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Kattenstoet: The Cat Throwing Festival

For the last sixty years, the city of Ypres in Belgium has held a popular “Cat Parade” that draws visitors from around the country. Kattenstoet, or the “Festival of the Cats”, is held once every three years and consist chiefly of parades featuring giant cat effigies, brass bands, marchers and people riding on horseback. Revelers dress themselves as cats, witches or mice and march through the town to the cheer of large crowds of people who turn out on the streets. While it’s all gay and merry now, the origins of Kattenstoet is much darker.

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Photo credit: Rostyslav Kudlak/Flickr

Back in medieval days, people were not very kind to animals and cats in particular. Many west European cities in those times held ritualistic cat tortures where people would gather dozens of cats in a net or wicker cage and hoist them high into the air over a bonfire. It was thought that cats harbored evils spirits and the Devil himself. So while the poor animals howled in pain, the crowd shrieked with laughter. After the animals were charred, the crowd collected the embers and ashes of the fire and took them home for good luck.

In the city of Ypres too cats were used as victims in numerous folkloristic games.

In those days, Ypres, like many towns in the Flanders region of Belgium, was renowned for its cloth industry. Wool was imported from England, and woven into fine garments by highly skilled craftsmen. Both the wool and the finished product were stored in the Cloth Hall, one of the largest commercial buildings of the time. But the cloth attracted mice, which gnawed at the cloth and procreated to unhealthy numbers.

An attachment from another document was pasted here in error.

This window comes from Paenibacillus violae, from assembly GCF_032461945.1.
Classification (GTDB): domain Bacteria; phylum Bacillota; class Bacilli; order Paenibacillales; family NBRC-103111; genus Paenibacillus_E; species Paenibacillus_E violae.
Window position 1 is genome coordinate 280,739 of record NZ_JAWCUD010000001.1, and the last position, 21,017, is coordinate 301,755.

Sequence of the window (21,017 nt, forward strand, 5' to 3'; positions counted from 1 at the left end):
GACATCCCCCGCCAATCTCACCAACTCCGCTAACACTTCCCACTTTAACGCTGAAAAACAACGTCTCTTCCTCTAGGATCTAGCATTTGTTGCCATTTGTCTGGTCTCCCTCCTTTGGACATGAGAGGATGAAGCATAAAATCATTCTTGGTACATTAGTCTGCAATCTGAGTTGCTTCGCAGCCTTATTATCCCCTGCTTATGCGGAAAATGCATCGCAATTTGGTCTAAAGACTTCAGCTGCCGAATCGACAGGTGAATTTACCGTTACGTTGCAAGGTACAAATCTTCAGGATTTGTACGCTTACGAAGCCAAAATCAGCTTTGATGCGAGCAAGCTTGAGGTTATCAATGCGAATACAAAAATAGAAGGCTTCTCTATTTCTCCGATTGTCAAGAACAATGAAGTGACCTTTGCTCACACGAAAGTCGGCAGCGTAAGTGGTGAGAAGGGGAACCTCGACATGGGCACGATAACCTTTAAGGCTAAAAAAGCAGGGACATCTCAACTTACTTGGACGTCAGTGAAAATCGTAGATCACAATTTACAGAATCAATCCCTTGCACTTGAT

To control the mice population, the cloth traders of Ypres brought in their natural predator, the cat. But cats procreate too and soon there were too many cats than the city could handle. And so the cat killing began. This being the age when cats were seen as harbinger of evil, nothing pleased the townsfolk more than throwing the animal off the bell tower of the local church. When business went bad, the people made sure that there was always a few extra cats tossed out off the window. With time, the killings became a ritual, taking place on ‘Cat’s Wednesday’, in the second week of Lent.

The barbaric practice continued until 1817 when the last killing took place. The last cat reportedly survived the fall and scampered off as fast as it could before it could be caught again. From then on until the First World War, Cats' Wednesday was celebrated simply by ringing of the church bells.

In 1938, a group of young altar boys organized a sort of cat parade. Each was carrying a toy cat. When they reached the church, they first had a feast and then one of the boys climbed up the bell tower and threw down the cat toys.

The ‘Festival of the Cats’ remained mostly a local festival until the 1950s when folkloristic parades became the new rage all over West Flanders. On the second Sunday of Lent in 1955, the first magnificent parade was organized with 1,500 extras, all dressed in gorgeous costumes. Since then, every three years the city has been celebrating Cat’s Festival.

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The Cloth Hall is the most magnificent building of Ypres today. It was destroyed during World War I, but was meticulously reconstructed to its prewar condition. Photo credit: Steve Mullarkey/Flickr

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Photo credit: Cedric Dubois/Flickr

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Photo credit: Cedric Dubois/Flickr

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Photo credit: Rostyslav Kudlak/Flickr

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Photo credit: Rostyslav Kudlak/Flickr

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Photo credit: Tim Dobbelaere/Flickr

Sources: www.kattenstoet.be / Wikipedia / www.knowyourcat.info

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